Emotions are fluids in this metaphoric system. Heated fluids such as anger, create pressure creating metaphors like ‘‘blowing off steam. ’’ This ‘‘hydraulic model’’ of emotion is considered by many scholars as limited and outdated. However, Kovecses claims that the hydraulic model fits a newer cognitive perspective. He listed some metaphors that fit the “Event Model” which is a larger cognitive model (Wilce 2004). The cognitive theory states that that metaphor or similes express some kind of emotive state in order to conceptualize it.

Emotions are expressed metaphorically (Lakoff, 1987). Similes or metaphors contribute to some kind of emotional state to the reader. Emotion and similes or metaphors are influencing each other as they inform the major ideological structure and persuasion strategy, which may also be considered as interrelated (Ferrari 2007). Metaphors and similes not only widen one’s perception and imagination but they also convey a feeling. Metaphors can convey the full spectrum of human emotion in a highly condensed form Roosevelt (1979). Ortony and Fainsilber (1987, p.

1) states that people try to communicate their emotional state in two possible ways. First, by using literal language to describe the facts that caused the emotional state hoping that the listener would correctly infer the resultant emotional state. However, literal language does not describe the quality of the emotional state. Second, a metaphor or similes might be used to describe the quality of the emotional state. Thus people elect to use metaphors and similes to convey intense emotional states (Ortony & Fainsilber 1987, p. 2).

Metaphors and similes have been always used to express different emotional states. There exists a metaphoric mapping between particular emotional states and specific physical conditions of substance or objects. This is evident in expressions used to express anger in terms of pressure and heat as for example “When he told me that, I just about blew a gasket,” “your boss is just letting off steam,” (Emanatian 1995). Metaphor is a powerful means to communicate emotions due to two reasons. First, emotions are abstract concepts which make them more concrete.

An emotion can create an image expressing the reaction associated with this emotion. Secondly, metaphors and similes cause affective arousal. For example, an image of a man pumping someone for information is an image of physically squeezing the person. To investigate the ability of metaphors and similes in conveying emotional states, an experiment was conducted to measure the difference between the ability of both similes and metaphors to communicate emotions. Research Question: The study specific research question was as follows: Do similes communicate more emotional intensity than metaphors? Method:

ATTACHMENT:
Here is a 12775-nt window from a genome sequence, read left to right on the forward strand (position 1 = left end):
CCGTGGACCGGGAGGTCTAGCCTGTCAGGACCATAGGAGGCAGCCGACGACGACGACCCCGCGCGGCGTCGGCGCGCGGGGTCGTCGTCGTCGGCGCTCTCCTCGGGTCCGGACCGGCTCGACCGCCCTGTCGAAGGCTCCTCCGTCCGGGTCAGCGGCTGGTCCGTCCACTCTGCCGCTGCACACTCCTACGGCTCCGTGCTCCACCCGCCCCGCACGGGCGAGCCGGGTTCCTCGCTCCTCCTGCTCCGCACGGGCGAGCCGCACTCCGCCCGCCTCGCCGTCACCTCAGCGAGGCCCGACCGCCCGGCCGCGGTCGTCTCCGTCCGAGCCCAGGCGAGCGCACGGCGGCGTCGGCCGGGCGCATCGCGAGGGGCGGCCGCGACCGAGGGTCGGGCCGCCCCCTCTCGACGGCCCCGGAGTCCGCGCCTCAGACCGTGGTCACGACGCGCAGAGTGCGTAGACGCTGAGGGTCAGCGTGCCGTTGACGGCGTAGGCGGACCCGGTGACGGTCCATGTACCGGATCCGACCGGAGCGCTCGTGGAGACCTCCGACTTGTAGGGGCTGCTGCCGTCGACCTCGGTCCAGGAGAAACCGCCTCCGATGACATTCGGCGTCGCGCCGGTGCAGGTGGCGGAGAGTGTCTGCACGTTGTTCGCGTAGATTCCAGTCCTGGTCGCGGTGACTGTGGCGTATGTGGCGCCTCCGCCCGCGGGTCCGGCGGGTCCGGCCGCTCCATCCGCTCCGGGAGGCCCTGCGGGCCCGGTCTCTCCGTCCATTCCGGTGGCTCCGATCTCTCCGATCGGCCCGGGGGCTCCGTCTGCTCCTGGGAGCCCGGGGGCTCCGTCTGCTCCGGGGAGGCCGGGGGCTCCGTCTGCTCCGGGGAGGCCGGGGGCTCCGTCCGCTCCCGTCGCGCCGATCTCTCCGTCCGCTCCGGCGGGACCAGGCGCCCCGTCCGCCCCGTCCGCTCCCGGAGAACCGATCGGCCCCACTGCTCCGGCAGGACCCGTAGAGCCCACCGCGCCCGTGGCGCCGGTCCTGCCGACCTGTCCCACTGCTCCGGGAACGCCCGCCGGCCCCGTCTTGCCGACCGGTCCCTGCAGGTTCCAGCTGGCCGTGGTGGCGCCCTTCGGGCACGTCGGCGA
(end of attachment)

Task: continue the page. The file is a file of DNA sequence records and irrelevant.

On the basis of the theoretical perspective just presented and the research question, this section will review the methodology that was used to answer the research question. Methodology directs the collection and interpretation of data to reach conclusions. The quantitative method was used to collect and analyze the data. Research was conducted by an experiment in which a number of undergraduate students expressed their emotional intensity after listening to different scenarios with emotions of fear, anger, happiness, and sadness. One group listened to scenarios with metaphors and the other group listened to scenarios with similes.

The emotional states of participants were tested for statistical significance to conclude whether similes communicate more emotional intensity than metaphors or not. Participants: One hundred and fifty undergraduate students were randomly selected from the student body of the same university. 95% of all students have English as their mother tongue language, while 5% have English as their second language. The age of participants ranged from 17 to 25. Half of them were females while the other half was males. They were equally divided in random order into the control group and the experimental group.

Participants were not familiar with the hypothesis being tested and experimenters did not know that there were two groups. All participants reported that they have no hearing problems and have normal or corrected vision. Design The experiment is designed between subjects as the emotional intensity differs among participants. Two variables are defined during the experiment: Metaphor OrSimiles Variable, and the EmotionalIntensity variable. The MetaphorOrSimiles variable can take on one of two values: zero or one. Zero refers to the scenario listened to was ended by a metaphor.